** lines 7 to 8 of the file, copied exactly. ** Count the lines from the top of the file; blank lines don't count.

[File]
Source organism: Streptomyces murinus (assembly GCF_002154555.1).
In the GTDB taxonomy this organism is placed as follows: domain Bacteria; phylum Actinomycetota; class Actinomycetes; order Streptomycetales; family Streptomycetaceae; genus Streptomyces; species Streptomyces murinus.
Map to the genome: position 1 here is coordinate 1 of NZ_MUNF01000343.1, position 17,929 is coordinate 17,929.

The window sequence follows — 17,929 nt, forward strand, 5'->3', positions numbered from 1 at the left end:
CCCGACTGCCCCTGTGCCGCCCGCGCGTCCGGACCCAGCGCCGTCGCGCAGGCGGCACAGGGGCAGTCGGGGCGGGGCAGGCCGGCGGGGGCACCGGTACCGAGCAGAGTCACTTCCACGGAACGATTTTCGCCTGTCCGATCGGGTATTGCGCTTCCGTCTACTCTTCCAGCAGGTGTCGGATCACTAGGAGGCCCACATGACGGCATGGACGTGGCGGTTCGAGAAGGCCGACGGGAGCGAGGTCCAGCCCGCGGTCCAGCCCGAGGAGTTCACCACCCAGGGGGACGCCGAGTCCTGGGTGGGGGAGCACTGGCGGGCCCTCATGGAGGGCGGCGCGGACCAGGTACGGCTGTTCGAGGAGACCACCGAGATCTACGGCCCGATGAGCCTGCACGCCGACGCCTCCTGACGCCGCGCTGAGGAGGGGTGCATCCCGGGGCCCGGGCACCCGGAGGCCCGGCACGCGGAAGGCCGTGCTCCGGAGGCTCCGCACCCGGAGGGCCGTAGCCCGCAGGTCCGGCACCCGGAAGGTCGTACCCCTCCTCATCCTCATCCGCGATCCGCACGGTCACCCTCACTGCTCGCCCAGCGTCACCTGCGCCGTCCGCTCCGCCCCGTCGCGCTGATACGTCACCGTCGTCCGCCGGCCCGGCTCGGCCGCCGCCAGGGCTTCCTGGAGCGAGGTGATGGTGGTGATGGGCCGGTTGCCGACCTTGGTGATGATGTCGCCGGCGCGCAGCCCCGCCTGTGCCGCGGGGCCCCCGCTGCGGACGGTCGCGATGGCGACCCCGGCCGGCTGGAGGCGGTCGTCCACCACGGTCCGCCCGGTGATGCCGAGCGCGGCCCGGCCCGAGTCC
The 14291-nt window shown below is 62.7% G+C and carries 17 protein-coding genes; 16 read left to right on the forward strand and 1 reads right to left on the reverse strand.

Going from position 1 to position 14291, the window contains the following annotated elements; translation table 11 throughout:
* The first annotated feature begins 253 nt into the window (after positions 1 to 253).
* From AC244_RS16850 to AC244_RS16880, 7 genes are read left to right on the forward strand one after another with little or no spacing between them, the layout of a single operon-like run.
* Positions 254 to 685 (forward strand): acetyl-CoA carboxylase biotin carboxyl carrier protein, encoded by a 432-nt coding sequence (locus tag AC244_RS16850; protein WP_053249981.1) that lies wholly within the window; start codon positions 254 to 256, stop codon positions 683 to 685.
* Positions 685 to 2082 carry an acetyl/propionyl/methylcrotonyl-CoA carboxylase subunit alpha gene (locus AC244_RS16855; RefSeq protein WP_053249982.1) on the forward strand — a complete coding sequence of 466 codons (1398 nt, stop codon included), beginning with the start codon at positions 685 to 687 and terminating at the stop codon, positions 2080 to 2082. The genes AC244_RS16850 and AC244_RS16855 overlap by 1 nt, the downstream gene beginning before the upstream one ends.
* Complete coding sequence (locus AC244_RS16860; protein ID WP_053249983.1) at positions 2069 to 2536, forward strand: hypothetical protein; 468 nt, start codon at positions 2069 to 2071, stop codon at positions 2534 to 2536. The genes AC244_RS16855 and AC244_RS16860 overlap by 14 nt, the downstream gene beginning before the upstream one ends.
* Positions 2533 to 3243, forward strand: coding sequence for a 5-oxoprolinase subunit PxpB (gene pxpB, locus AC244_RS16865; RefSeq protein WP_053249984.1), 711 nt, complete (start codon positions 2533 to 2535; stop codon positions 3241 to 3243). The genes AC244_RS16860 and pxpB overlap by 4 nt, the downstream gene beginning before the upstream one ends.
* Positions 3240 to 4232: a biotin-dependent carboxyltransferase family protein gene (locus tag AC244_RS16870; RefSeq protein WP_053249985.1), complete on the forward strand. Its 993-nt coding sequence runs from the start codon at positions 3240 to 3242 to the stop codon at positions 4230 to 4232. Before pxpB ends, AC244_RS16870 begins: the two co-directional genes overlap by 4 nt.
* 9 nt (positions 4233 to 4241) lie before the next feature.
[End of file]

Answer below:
Going from position 1 to position 14291, the window contains the following annotated elements; translation table 11 throughout:
* The first annotated feature begins 253 nt into the window (after positions 1 to 253).